Baseball BeatSeptember 14, 2003
Walker Faces Tough Hurdle
By Rich Lederer

News Item: Colorado Rockies manager Clint Hurdle questions Larry Walker's physical condition and says the right fielder needs to decide in the off-season if he even wants to continue playing.

Walker, who has two years and $26 million left on his contract, is having his first subpar season as a Rockie and perhaps the worst year of his career. Does Hurdle really want Walker to retire or is he just trying to motivate his slugger?

My guess is if Hurdle wants Walker to retire it's because he would like to free up his salary to spend on younger, more productive players. At the same time, I recognize Hurdle's comments may be nothing more than a ploy to get the Canadian-born outfielder to lose weight and get into better shape for the 2004 campaign.

There is no doubt that Walker has been a great player offensively and defensively since he broke into the major leagues in 1989. Larry has won three batting titles (1998, 1999, 2001), tied for the eighth most in the history of the National League. The man known as "Walk" is also a seven-time Gold Glove winner, tied for the sixth most by an outfielder in N.L. annals.

Walker won the MVP Award in 1997, a year that ranks among the best statistically in National League history. He became the first N.L. player to total 400 bases since 1959, posted what was at the time the fifth highest slugging percentage (.720), and was the third player to hit 40 HR with 30 SB and 200 hits in a single season. Walker also captured three legs of The Quad and was four hits and 10 RBI shy of the league's first Triple Crown in 60 years.

In 1999, Walker led the league in batting average, on base average, and slugging average--the first player to win the so-called percentage triple crown since 1980. His last batting title is only two years removed, and his stats last year (.338/.421/.602) stacked up with nearly everyone not named Barry Bonds.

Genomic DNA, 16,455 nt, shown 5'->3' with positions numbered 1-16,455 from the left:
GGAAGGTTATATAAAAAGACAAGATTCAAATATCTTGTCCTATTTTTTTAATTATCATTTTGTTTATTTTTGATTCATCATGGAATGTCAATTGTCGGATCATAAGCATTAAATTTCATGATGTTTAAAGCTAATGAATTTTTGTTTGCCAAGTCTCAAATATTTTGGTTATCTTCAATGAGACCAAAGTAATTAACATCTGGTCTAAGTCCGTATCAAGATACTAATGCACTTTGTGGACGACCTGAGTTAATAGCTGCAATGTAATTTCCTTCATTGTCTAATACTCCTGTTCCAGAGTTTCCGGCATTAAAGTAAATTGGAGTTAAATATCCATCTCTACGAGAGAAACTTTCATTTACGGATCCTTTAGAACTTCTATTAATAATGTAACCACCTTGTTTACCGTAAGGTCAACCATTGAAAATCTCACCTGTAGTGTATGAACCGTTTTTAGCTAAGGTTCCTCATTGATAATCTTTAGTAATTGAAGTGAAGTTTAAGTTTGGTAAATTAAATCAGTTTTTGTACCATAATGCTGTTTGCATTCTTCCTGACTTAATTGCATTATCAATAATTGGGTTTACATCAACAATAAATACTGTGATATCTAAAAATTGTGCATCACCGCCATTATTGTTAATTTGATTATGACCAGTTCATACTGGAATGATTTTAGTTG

Over his full career, Walker has put together some of the best rate stats among right fielders in baseball history.

OBP                             OBP    
1    Babe Ruth                  .474   
2    Mel Ott                    .414   
3    Manny Ramirez              .411   
4    Harry Heilmann             .410   
5    Paul Waner                 .404   
6    Gary Sheffield             .399   
7    Ross Youngs                .399   
8    Elmer Valo                 .398   
9    Larry Walker               .398   
10   Tim Salmon                 .390
SLG                             SLG    
1    Babe Ruth                  .690   
2    Manny Ramirez              .599   
3    Larry Walker               .574   
4    Juan Gonzalez              .563   
5    Hank Aaron                 .555   
6    Sammy Sosa                 .546   
7    Chuck Klein                .543   
8    Frank Robinson             .537   
9    Mel Ott                    .533   
10   Babe Herman                .532
OPS                             OPS    
1    Babe Ruth                 1.164   
2    Manny Ramirez             1.010   
3    Larry Walker               .973   
4    Mel Ott                    .947   
5    Harry Heilmann             .930   
6    Hank Aaron                 .928   
7    Frank Robinson             .926   
8    Chuck Klein                .922   
9    Gary Sheffield             .919   
10   Babe Herman                .915

Unadjusted for ballparks and era, Walker's numbers compare favorably with the best of the best (with only Babe Ruth and Manny Ramirez faring better in the area of rate stats among players categorized as RF for their careers). As shown above, Walker ranks ninth in OBP (.398), third in SLG (.574), and third in OPS (.973).

I recognize that Walker's stats are inflated due to spending two thirds of his career playing home games at Coors Field, the most hitter-friendly ballpark in major league history. As a result, a more appropriate measure may be OPS+, which adjusts for ballparks and era. Walker ranks 60th among all players in the modern era and 12th among RF in OPS+. His total of 141 means he has been 41% more productive than the average hitter over his career.